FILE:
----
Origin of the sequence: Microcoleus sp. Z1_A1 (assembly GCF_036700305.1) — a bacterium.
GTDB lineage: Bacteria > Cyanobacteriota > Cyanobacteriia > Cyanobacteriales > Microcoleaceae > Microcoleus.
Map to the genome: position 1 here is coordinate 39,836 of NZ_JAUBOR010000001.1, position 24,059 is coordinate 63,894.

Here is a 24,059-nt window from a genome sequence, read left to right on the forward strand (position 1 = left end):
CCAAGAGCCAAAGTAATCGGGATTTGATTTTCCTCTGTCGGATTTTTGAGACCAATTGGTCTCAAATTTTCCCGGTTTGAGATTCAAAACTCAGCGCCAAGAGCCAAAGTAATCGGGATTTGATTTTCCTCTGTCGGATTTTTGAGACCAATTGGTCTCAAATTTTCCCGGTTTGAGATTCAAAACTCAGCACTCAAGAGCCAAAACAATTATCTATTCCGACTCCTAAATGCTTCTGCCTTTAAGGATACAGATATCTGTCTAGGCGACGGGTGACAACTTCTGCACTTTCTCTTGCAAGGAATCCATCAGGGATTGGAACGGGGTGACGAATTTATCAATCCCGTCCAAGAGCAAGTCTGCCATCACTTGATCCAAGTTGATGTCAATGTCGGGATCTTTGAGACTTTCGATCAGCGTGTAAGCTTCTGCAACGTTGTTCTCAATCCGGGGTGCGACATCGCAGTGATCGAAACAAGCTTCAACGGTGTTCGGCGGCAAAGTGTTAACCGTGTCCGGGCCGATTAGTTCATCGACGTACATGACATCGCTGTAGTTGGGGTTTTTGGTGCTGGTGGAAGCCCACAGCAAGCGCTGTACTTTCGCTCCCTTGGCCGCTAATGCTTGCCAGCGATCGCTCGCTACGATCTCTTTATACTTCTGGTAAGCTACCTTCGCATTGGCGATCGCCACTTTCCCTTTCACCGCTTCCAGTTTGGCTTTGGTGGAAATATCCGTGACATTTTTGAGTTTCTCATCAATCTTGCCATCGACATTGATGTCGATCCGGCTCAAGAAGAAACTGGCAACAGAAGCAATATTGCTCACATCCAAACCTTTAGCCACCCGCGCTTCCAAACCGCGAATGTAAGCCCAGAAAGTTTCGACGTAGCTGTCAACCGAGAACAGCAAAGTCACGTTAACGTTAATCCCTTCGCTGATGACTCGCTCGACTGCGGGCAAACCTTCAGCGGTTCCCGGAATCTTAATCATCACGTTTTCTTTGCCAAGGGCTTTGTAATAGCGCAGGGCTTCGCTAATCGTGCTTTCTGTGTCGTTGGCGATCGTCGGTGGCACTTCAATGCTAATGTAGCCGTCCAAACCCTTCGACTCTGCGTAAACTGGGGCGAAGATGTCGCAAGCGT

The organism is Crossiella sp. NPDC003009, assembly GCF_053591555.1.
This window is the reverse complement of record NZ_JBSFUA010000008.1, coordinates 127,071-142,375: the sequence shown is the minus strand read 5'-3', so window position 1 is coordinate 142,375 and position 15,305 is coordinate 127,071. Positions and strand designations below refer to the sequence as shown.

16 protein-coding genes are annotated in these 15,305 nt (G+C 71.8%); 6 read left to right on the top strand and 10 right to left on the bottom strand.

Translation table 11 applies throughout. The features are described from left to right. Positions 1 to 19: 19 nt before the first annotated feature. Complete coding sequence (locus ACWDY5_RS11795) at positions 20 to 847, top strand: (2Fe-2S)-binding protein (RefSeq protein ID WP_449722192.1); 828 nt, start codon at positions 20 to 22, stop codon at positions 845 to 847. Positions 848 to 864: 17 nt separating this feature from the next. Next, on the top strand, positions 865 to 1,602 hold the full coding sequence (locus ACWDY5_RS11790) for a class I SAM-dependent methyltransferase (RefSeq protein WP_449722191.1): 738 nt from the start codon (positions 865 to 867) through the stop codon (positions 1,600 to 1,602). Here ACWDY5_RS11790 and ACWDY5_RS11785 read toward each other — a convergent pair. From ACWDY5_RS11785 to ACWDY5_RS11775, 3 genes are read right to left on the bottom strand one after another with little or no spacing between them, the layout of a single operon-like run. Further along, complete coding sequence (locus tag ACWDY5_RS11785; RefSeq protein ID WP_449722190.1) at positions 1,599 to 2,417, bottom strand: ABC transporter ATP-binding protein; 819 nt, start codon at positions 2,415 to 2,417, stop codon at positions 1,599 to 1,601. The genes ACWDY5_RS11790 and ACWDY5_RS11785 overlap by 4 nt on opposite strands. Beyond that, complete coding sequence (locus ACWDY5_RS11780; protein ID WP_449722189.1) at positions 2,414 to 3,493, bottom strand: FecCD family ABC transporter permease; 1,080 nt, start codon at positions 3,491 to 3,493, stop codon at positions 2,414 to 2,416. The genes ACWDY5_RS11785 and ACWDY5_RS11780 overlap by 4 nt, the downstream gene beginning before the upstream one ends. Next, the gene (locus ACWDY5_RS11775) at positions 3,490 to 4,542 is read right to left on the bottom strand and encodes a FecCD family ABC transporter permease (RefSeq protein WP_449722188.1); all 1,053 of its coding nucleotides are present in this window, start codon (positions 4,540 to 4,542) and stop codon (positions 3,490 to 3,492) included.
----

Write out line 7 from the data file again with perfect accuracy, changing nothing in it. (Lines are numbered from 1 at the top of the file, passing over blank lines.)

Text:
This window is the reverse complement of record NZ_JBSFUA010000008.1, coordinates 127,071-142,375: the sequence shown is the minus strand read 5'-3', so window position 1 is coordinate 142,375 and position 15,305 is coordinate 127,071. Positions and strand designations below refer to the sequence as shown.